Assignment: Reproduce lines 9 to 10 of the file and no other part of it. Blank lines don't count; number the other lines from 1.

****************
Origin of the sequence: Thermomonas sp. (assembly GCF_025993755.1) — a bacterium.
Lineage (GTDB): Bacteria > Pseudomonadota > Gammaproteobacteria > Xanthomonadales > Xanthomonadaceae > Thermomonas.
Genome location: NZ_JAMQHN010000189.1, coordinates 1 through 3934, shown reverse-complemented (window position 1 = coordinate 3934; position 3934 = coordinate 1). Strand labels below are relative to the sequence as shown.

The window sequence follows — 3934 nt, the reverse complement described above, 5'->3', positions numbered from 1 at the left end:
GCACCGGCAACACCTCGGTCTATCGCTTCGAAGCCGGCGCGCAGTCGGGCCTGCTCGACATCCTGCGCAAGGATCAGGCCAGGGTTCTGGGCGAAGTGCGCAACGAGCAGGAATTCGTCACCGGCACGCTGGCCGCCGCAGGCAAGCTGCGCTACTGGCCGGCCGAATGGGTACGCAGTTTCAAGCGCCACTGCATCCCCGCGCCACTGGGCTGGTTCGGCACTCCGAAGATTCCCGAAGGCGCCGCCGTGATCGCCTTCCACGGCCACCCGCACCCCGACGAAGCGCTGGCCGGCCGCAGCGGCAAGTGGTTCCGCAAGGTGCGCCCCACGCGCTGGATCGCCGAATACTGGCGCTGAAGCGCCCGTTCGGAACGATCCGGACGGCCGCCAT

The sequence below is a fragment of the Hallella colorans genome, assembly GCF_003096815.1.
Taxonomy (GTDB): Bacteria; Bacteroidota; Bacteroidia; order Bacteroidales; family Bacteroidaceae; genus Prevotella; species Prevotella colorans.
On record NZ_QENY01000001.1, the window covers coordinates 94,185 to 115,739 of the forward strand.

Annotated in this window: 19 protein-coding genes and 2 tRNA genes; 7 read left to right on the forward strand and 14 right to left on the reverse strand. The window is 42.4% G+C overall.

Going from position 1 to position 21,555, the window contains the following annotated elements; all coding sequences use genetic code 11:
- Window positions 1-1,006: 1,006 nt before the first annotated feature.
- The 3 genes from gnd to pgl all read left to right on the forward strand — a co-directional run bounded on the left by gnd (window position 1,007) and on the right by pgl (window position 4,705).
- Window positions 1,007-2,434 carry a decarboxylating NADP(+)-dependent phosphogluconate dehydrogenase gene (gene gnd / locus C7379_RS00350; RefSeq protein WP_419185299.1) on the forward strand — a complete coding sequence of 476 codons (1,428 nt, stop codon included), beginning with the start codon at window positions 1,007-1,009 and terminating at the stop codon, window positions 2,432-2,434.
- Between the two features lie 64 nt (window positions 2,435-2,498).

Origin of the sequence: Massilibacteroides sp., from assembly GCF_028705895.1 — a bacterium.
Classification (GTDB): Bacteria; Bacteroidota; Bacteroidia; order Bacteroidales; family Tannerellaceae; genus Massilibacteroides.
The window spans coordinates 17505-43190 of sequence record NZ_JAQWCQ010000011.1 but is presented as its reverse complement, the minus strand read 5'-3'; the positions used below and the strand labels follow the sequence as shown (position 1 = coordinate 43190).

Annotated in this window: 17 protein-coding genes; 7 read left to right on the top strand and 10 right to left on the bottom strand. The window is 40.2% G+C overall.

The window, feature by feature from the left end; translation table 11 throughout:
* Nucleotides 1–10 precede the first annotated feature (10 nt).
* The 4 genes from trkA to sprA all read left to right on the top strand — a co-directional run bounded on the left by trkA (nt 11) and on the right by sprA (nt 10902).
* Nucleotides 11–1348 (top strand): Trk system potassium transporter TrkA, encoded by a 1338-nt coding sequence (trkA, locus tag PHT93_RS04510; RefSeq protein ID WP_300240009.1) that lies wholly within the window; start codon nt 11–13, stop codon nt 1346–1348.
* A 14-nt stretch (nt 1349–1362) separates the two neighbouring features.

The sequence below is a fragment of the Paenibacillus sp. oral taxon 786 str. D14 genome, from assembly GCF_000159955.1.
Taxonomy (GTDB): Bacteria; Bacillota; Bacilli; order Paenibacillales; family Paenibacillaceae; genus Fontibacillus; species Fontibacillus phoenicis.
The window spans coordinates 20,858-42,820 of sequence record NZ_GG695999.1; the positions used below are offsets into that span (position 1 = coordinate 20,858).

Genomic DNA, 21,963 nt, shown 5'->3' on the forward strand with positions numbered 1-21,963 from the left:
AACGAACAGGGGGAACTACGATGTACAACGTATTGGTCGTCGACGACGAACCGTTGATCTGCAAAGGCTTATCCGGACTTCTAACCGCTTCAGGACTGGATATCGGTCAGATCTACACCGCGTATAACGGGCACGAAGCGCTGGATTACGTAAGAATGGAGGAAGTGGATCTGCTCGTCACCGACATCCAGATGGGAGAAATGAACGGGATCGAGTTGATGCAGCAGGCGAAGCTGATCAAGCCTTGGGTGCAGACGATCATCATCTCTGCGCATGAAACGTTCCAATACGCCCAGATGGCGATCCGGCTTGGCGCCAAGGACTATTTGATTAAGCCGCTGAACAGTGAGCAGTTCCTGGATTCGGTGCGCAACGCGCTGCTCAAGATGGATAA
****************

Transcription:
Annotated in this window: 19 protein-coding genes and 2 tRNA genes; 7 read left to right on the forward strand and 14 right to left on the reverse strand. The window is 42.4% G+C overall.

Going from position 1 to position 21,555, the window contains the following annotated elements; all coding sequences use genetic code 11: